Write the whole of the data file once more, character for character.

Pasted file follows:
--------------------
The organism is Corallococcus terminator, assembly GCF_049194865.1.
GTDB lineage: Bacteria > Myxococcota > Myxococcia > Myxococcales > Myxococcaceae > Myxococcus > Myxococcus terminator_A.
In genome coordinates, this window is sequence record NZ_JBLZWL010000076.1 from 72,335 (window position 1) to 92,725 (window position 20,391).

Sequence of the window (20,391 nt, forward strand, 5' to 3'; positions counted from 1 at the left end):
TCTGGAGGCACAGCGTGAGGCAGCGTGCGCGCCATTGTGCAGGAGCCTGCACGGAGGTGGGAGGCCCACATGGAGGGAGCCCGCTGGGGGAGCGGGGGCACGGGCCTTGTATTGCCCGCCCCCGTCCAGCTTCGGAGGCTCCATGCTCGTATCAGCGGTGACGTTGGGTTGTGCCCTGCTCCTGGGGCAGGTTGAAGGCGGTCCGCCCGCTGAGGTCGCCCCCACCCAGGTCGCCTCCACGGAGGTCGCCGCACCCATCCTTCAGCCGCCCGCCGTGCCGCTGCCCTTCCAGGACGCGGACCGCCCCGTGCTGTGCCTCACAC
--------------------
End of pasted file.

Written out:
The organism is Corallococcus terminator, assembly GCF_049194865.1.
GTDB lineage: Bacteria > Myxococcota > Myxococcia > Myxococcales > Myxococcaceae > Myxococcus > Myxococcus terminator_A.
In genome coordinates, this window is sequence record NZ_JBLZWL010000076.1 from 72,335 (window position 1) to 92,725 (window position 20,391).

Sequence of the window (20,391 nt, forward strand, 5' to 3'; positions counted from 1 at the left end):
TCTGGAGGCACAGCGTGAGGCAGCGTGCGCGCCATTGTGCAGGAGCCTGCACGGAGGTGGGAGGCCCACATGGAGGGAGCCCGCTGGGGGAGCGGGGGCACGGGCCTTGTATTGCCCGCCCCCGTCCAGCTTCGGAGGCTCCATGCTCGTATCAGCGGTGACGTTGGGTTGTGCCCTGCTCCTGGGGCAGGTTGAAGGCGGTCCGCCCGCTGAGGTCGCCCCCACCCAGGTCGCCTCCACGGAGGTCGCCGCACCCATCCTTCAGCCGCCCGCCGTGCCGCTGCCCTTCCAGGACGCGGACCGCCCCGTGCTGTGCCTCACAC